In chapter 16, pages 190–192, Richard details three different attempts by the Church to join the NCC—in 1908, 1948, and 1970. The first two applications were rejected. Concerning the 1970 application, Richard states: "Without asking the World Conference for permission, the Church's leaders have actually applied to be placed on the 'eligibility for membership list' of the NCC" (The Saints at the Crossroads, 192). Richard received confirmation that the Church had been placed on that list in a letter dated April 18, 1973, which he received from Reverend Donald F. Landwer, Assistant General Secretary for Constituency Services, National Council of Churches (ibid., 190). News of this application and its acceptance was first revealed in a press release on February 14, 1970, in a newspaper, the Independent-Press-Telegram, of Long Beach, California (ibid., 192).
Eugene Walton, a Seventy in the Church at that time, "published a long article in the Zion's Warning for February, 1973 (pp. 4–5), [in] which [he] declared that there were dangers in such membership [in the NCC]" (The Saints at the Crossroads, 189–190). As a result the Saints made many inquiries to the First Presidency, and these in turn forced them to issue a statement that Richard labeled the "Denial Declaration," which appeared on page 4 of the Saints' Herald for May 1973. This statement needs to be read in its entirety. A key portion of it is as follows: "There have been some occasions when it has been in the interests of our own ministry, as we understand the gospel, to participate in some joint programs involving agencies affiliated with the National Council of Churches. We have never joined the Council. We have no pending application to do so. We have no intention of ever holding membership in the Council (see ibid., 196–197; italics added for emphasis). Remember, they had already been placed, at their own request, on the "eligibility for membership list" in 1970, three years before this statement was printed in the Herald. Now that full membership has been granted, it becomes very clear that the First Presidency did not want the Saints to know the truth that they in fact were seeking membership in the NCC.
In September 1991, the editors of Vision Magazine revealed in an article entitled "Secret Money Payments to the NCC Revealed by Documents from the Auditorium" that the RLDS Church had made secret payments to the NCC (see Vision #7 for September 1991, pp. 19–21). The editors revealed that "a few saints in the Center Place have known that the men of the RLDS Hierarchy were secretly sending money to the National Council of Churches, while keeping that fact from the Church members. But it was not until a few weeks ago [in 1991] that definite proof became available. One who had access to these documents at the Auditorium delivered them to the editors of Price Publishing Company. . . . Over one hundred pages of xeroxed copies of documents were delivered to the Vision editors. The documents all have to do with money which the RLDS Church leaders paid the National Council of Churches between 1974 and 1984" (ibid., 19). The editors then gave an example by noting that a check was issued "by Bishop John L. Midgordon . . . to pay the RLDS Church's membership in the NCC's Commission of Stewardship for the year 1980, for the amount of $2,044" (ibid., 19). Then the editors reproduced a copy of the check and also a copy of the receipt dated May 20, 1980, issued to the Church by the NCC which acknowledged receipt of a contribution of $2,044 (ibid., 20–21, Figures 1 and 2). Next the editors stated: "The total amount of the money which was siphoned into the NCC by the RLDS leaders is not known, but the Hierarchy belonged to a number of the NCC's departments or commissions and each commission evidently received an annual check similar to the one described in Figure 1" (ibid.,19). After noting that "The Saints at the Crossroads lists seven subdivisions of the NCC which the Hierarchy either joined or received materials or aid from" the following was suggested: "If all of these agencies received as much as the Stewardship Commission, the Church would have contributed $14,308 in 1980, and similar amounts for the other years—which would have amounted to $143,080 in a ten-year period. And whatever was paid, was spent without the saints having been informed!" (ibid., 19).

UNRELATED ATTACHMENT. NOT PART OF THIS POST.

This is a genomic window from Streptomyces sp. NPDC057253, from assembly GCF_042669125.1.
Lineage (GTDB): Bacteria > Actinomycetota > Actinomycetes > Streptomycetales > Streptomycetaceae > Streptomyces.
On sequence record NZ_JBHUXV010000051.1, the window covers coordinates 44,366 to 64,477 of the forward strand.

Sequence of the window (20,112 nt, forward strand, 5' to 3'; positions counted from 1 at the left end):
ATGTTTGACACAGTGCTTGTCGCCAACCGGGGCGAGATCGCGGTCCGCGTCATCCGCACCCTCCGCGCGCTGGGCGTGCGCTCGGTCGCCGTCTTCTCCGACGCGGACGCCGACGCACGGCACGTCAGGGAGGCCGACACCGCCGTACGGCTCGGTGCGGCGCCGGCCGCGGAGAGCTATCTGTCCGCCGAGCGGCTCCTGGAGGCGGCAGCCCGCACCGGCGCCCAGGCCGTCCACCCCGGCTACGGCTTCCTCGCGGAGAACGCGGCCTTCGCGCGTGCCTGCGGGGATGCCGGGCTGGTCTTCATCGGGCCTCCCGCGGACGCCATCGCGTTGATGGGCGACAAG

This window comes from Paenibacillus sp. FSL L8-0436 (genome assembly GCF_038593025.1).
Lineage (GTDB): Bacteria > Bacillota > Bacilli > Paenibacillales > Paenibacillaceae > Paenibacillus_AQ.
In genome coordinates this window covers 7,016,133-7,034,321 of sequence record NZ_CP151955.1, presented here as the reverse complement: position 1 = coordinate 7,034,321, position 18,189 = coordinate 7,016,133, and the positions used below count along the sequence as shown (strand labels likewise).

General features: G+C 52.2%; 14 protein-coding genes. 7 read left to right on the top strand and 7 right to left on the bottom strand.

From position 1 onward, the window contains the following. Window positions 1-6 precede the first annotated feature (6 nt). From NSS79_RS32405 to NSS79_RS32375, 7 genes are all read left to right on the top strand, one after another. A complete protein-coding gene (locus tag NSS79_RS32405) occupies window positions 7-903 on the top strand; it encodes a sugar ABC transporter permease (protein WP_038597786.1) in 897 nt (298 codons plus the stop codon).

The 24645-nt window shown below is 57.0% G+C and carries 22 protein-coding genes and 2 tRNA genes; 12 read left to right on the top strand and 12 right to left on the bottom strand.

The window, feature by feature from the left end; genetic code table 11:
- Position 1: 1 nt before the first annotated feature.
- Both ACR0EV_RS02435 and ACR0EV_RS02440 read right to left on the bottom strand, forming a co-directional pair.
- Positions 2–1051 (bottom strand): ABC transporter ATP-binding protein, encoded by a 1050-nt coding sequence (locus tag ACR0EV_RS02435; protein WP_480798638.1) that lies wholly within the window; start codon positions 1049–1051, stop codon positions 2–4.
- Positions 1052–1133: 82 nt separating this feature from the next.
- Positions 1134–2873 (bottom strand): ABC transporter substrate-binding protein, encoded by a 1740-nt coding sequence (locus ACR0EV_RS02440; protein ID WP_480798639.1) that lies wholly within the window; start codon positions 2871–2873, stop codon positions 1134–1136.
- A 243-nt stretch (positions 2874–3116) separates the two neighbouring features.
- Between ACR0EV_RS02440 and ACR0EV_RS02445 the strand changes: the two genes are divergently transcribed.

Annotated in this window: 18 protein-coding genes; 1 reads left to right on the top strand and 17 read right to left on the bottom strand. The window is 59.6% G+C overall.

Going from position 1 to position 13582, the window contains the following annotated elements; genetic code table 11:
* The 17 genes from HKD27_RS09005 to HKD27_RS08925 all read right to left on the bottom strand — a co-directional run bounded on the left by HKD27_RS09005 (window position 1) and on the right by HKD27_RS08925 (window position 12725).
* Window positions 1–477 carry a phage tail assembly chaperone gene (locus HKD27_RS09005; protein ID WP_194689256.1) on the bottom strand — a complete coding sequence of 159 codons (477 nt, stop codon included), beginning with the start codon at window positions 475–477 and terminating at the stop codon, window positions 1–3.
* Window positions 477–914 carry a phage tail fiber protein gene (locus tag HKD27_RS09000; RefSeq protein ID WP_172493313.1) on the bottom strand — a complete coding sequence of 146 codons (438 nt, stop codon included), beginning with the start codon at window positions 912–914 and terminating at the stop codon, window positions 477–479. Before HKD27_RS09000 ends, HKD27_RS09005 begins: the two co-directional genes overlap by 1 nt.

According to their official web site the Community of Christ's membership in the NCC, in their own words, "culminates a journey that began at our 1980 World Conference." In fact, that journey began many years before, even though the leadership made every effort to keep their plans a secret from the Saints, and even though they were spending the Saints' tithing money to pay for participation in NCC departments or commissions. They even denied in 1973 any desire to become a member of the NCC, when the First Presidency issued the statement: "We have never joined the Council. We have no pending application to do so. We have no intention of ever holding membership in the Council." It is said that actions speak louder than words. In this case, the Community of Christ has become fully immersed in the ecumenical movement. The following is one final quote from The Saints at the Crossroads, 133–134:
The saints should remember that one reason that God restored the Church in the 1820's and 1830's was because He did not like ecumenism. Jesus told Joseph Smith that the other churches "were all wrong . . . 'they teach for doctrine the commandments of men, having a form of godliness, but they deny the power thereof.' He again forbade me to join with any of them." (RLDS History, Vol.1, pp. 9–10). It is the duty of the Restored Church, then, not to join the ecumenical movement!